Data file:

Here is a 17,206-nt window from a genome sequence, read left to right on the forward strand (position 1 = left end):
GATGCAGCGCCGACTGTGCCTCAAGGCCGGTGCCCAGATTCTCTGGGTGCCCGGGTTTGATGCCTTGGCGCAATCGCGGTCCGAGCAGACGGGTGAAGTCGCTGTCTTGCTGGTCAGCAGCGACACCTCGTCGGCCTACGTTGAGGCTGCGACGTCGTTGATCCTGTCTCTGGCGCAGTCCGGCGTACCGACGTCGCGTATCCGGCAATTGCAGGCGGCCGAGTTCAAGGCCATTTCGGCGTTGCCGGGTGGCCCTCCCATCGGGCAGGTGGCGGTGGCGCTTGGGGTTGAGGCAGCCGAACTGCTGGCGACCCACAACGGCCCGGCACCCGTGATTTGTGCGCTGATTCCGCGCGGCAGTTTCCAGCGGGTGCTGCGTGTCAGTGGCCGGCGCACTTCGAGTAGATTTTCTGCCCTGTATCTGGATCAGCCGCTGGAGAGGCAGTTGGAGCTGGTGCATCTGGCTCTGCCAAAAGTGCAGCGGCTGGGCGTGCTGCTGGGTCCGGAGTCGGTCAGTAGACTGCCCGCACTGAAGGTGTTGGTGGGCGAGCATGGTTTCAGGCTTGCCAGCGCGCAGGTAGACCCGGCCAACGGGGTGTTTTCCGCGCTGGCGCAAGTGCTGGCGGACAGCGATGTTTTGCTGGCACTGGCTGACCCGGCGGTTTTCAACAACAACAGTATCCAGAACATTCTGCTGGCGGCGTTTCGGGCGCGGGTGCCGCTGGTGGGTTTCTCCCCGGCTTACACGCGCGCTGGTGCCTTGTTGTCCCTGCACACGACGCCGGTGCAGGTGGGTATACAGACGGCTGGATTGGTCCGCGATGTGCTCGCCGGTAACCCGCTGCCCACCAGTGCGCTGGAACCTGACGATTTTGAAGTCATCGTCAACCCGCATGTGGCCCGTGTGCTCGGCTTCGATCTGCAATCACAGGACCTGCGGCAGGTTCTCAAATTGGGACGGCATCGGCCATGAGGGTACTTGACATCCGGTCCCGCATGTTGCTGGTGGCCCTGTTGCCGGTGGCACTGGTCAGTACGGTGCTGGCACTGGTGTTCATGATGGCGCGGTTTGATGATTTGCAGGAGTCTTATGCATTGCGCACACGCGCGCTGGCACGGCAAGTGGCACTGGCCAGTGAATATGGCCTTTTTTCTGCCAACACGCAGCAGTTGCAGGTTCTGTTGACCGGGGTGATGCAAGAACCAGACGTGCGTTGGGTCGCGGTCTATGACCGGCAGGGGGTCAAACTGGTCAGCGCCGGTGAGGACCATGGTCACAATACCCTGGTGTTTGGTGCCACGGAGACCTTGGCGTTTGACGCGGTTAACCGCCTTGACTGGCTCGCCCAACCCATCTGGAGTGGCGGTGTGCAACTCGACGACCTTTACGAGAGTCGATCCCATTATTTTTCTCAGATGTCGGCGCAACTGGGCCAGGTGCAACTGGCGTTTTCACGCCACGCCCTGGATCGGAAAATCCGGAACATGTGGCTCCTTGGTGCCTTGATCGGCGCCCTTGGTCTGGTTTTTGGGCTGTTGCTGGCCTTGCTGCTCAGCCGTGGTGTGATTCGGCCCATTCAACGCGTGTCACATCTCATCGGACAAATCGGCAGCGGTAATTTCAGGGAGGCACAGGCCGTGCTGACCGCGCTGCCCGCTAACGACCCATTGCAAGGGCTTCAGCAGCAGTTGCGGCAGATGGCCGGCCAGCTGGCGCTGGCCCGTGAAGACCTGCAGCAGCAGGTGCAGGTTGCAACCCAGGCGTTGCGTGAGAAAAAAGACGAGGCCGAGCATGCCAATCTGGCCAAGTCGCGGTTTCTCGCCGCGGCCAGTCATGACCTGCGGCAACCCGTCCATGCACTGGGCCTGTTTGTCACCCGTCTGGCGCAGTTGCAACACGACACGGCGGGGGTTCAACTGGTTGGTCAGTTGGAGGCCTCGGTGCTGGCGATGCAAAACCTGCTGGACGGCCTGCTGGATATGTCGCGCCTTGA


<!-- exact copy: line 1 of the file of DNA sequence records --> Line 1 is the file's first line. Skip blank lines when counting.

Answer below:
Here is a 17,206-nt window from a genome sequence, read left to right on the forward strand (position 1 = left end):